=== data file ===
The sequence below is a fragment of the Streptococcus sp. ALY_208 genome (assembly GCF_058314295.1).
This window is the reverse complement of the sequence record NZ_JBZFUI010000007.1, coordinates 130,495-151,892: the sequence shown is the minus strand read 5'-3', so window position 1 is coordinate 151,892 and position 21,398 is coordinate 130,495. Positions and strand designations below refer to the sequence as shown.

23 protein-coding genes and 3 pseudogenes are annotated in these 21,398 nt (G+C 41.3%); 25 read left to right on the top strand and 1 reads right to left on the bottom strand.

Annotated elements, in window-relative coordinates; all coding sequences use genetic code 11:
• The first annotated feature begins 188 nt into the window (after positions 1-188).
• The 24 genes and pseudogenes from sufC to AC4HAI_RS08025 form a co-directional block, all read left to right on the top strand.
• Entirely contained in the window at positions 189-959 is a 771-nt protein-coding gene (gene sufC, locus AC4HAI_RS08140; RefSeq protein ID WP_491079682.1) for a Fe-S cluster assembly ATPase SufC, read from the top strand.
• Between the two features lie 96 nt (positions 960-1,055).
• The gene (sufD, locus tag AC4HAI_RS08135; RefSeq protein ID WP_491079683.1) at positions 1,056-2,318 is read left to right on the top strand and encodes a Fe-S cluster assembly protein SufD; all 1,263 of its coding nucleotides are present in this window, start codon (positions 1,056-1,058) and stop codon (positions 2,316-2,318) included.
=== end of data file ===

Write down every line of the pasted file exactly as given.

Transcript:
The sequence below is a fragment of the Streptococcus sp. ALY_208 genome (assembly GCF_058314295.1).
This window is the reverse complement of the sequence record NZ_JBZFUI010000007.1, coordinates 130,495-151,892: the sequence shown is the minus strand read 5'-3', so window position 1 is coordinate 151,892 and position 21,398 is coordinate 130,495. Positions and strand designations below refer to the sequence as shown.

23 protein-coding genes and 3 pseudogenes are annotated in these 21,398 nt (G+C 41.3%); 25 read left to right on the top strand and 1 reads right to left on the bottom strand.

Annotated elements, in window-relative coordinates; all coding sequences use genetic code 11:
• The first annotated feature begins 188 nt into the window (after positions 1-188).
• The 24 genes and pseudogenes from sufC to AC4HAI_RS08025 form a co-directional block, all read left to right on the top strand.
• Entirely contained in the window at positions 189-959 is a 771-nt protein-coding gene (gene sufC, locus AC4HAI_RS08140; RefSeq protein ID WP_491079682.1) for a Fe-S cluster assembly ATPase SufC, read from the top strand.
• Between the two features lie 96 nt (positions 960-1,055).
• The gene (sufD, locus tag AC4HAI_RS08135; RefSeq protein ID WP_491079683.1) at positions 1,056-2,318 is read left to right on the top strand and encodes a Fe-S cluster assembly protein SufD; all 1,263 of its coding nucleotides are present in this window, start codon (positions 1,056-1,058) and stop codon (positions 2,316-2,318) included.